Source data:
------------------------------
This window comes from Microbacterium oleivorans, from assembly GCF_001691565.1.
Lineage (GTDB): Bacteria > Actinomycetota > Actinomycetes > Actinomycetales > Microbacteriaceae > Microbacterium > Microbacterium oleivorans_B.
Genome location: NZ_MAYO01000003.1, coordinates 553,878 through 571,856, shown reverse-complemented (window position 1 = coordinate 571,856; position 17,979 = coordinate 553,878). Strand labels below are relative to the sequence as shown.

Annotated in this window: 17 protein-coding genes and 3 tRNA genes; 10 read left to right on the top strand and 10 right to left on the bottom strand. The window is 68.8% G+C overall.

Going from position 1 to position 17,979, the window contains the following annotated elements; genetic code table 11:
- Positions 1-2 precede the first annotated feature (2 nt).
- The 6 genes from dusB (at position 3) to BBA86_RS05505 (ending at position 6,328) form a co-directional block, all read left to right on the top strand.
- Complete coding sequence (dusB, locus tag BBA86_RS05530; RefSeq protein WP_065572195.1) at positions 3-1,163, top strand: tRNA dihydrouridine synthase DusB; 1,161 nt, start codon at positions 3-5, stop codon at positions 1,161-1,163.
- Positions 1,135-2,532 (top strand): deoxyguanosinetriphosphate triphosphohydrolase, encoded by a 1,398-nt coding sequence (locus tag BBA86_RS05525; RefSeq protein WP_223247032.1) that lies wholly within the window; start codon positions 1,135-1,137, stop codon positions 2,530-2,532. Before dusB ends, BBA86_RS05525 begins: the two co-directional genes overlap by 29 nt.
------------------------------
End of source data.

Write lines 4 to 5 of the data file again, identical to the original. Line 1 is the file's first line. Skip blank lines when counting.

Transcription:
Annotated in this window: 17 protein-coding genes and 3 tRNA genes; 10 read left to right on the top strand and 10 right to left on the bottom strand. The window is 68.8% G+C overall.

Going from position 1 to position 17,979, the window contains the following annotated elements; genetic code table 11: